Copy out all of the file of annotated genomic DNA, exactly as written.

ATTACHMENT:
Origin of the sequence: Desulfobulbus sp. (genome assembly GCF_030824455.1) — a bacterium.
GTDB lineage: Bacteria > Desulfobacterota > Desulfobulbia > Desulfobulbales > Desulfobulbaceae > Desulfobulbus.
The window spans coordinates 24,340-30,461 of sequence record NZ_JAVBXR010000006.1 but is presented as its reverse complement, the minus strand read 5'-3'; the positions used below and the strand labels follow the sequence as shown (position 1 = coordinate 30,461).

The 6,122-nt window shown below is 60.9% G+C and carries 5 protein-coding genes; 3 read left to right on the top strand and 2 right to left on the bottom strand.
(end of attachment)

Origin of the sequence: Desulfobulbus sp. (genome assembly GCF_030824455.1) — a bacterium.
GTDB lineage: Bacteria > Desulfobacterota > Desulfobulbia > Desulfobulbales > Desulfobulbaceae > Desulfobulbus.
The window spans coordinates 24,340-30,461 of sequence record NZ_JAVBXR010000006.1 but is presented as its reverse complement, the minus strand read 5'-3'; the positions used below and the strand labels follow the sequence as shown (position 1 = coordinate 30,461).

The 6,122-nt window shown below is 60.9% G+C and carries 5 protein-coding genes; 3 read left to right on the top strand and 2 right to left on the bottom strand.